“Don’t lose territory to PhonePe”. At least two sources said that was the message its board had for Paytm, India’s leading digital payments company.
But a senior company official was adamant that the board’s missive had been exactly the reverse: “Ignore PhonePe, instead focus on Google Pay.”
Regardless of which version is true, this much is certain—after years of arduously building its infrastructure, ecosystem and offerings, Paytm must now defend them against newer players who did not have to do that heavy-lifting. Because both PhonePe and Google Pay rode successive waves of growth atop free, government-promoted payment rails called UPI (unified payments interface). Those rails allowed PhonePe, owned by e-commerce major Flipkart (in turn, owned by Walmart), to announce in May that it had processed two billion payment transactions on its app—something only Paytm could boast about two years ago.
The success of UPI-powered competitors has apparently alarmed Paytm’s board, which is comprised of key investors like the Alibaba Group, its financial services affiliate Ant Financial, Berkshire Hathaway, and SoftBank.
This, in spite of Paytm growing from 2.8 billion transactions in 2017-18 to 5.5 billion transactions this year. With plans to nearly double that to 12 billion by March 2020. It’s also turned “contribution positive” in the most recent July-September quarter to boot, with a contribution margin of $7 million. (This excludes expenses such as marketing costs, people costs, etc.)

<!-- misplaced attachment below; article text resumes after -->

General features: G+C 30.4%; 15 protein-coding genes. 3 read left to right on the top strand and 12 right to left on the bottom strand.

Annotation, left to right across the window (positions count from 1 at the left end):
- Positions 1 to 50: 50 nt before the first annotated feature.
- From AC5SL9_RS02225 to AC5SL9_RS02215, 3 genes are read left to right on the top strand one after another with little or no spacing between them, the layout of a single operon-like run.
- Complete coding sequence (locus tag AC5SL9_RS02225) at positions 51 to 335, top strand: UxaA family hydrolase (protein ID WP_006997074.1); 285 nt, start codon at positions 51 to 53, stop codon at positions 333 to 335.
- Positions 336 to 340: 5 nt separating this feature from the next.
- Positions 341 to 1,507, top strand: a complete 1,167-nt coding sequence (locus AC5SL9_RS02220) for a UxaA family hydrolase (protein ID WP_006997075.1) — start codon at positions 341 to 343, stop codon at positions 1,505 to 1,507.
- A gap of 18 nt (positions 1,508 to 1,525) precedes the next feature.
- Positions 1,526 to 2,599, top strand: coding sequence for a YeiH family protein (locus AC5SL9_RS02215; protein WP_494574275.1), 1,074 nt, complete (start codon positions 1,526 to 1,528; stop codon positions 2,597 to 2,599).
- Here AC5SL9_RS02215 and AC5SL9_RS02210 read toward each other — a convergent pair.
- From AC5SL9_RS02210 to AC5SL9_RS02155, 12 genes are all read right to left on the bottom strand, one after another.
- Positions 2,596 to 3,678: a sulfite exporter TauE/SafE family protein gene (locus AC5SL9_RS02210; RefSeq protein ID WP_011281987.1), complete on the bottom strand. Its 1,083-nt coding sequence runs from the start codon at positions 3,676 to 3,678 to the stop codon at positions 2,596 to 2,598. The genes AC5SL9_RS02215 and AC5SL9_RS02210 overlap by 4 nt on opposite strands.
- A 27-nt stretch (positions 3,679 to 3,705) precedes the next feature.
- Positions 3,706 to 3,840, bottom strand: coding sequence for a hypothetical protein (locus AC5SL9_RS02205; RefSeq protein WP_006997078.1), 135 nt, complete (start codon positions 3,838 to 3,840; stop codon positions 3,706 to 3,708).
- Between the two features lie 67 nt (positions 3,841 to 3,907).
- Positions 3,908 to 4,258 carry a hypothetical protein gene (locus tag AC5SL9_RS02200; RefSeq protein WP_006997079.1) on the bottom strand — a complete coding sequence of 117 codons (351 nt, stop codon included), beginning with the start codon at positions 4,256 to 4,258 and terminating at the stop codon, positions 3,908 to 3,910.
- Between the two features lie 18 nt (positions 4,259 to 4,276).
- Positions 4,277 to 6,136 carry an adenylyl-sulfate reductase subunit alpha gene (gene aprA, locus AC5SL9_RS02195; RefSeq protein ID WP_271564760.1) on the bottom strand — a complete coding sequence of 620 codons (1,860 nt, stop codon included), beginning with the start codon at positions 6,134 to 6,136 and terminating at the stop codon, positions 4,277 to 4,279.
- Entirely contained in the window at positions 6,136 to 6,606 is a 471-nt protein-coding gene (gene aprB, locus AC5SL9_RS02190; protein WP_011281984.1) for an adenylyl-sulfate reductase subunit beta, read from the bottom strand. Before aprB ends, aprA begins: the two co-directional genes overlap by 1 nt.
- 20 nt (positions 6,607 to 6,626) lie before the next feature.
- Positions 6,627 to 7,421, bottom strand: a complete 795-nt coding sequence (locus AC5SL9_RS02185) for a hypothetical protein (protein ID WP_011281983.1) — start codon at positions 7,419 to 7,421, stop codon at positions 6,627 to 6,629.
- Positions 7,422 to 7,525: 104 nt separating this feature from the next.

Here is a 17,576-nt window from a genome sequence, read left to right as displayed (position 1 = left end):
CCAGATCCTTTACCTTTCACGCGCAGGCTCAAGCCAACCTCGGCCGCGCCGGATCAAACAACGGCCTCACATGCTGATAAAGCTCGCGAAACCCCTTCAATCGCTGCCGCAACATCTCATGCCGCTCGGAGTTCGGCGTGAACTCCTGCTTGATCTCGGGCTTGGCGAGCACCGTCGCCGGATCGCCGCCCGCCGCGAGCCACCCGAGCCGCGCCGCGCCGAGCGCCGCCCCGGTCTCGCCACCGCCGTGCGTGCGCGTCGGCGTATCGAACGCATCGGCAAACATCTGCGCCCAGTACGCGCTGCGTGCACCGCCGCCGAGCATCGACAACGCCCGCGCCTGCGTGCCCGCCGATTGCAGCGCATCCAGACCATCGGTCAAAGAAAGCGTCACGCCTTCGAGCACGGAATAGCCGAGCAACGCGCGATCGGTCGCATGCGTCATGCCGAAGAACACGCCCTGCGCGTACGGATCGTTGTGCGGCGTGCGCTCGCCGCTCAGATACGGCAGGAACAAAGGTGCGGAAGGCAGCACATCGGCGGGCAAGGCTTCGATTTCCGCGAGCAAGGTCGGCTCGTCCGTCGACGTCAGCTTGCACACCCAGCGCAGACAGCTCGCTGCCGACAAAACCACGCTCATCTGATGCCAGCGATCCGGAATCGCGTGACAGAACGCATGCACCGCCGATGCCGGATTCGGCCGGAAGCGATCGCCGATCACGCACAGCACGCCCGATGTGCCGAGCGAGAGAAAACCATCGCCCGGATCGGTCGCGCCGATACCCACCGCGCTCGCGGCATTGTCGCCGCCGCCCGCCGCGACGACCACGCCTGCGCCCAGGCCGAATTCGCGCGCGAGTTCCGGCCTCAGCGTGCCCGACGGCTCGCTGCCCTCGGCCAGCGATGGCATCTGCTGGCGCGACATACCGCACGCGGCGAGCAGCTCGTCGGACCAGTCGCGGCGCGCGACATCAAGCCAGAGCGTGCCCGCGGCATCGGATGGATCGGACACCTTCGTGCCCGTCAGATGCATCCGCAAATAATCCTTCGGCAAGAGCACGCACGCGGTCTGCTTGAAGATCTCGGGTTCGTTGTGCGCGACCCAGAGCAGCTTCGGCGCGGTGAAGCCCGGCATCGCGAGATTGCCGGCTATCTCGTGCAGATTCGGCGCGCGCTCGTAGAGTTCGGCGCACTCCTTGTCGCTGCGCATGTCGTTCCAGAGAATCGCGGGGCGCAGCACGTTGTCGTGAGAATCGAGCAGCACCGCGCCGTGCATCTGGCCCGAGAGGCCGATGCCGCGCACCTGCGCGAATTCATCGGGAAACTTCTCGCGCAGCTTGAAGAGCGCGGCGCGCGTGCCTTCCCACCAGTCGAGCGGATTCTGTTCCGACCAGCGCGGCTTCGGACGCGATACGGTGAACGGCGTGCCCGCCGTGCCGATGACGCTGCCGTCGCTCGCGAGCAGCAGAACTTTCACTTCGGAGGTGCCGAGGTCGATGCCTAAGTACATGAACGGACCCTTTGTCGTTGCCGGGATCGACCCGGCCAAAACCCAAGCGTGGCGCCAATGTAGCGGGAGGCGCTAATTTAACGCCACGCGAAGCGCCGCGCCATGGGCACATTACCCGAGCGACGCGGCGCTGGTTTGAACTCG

But Paytm’s founder Vijay Shekhar Sharma* probably realises that standalone growth metrics and revenue alone aren’t enough to survive in the tough world of hyper-funded fintech unicorns. Instead, there’s also the battle of perception. That the three-year-old PhonePe is reportedly demanding a $10 billion valuation for itself when it took Paytm nine years to get to $15 billion is a game of perception and wits.
One that Sharma, whose audacious goal is to make Paytm India’s first $100-billion company, must play, whether he likes it or not.
A (closed) loopy start
Paytm started out as a digital wallet into which customers could “load” money from their debit cards and credit cards and then spend within an ecosystem of merchants who accepted its digital cash. To make this two-sided marketplace work, Paytm had to offer customers more and more options to spend their stored digital cash—from paying for recharges to movie tickets to Uber rides. On the merchant side, it touted the convenience and speed of its payments to sign on online and offline businesses, who paid it around 1.6% of each transaction. Over time, the two sides of this model came to represent 350 million registered users and 14 million merchants.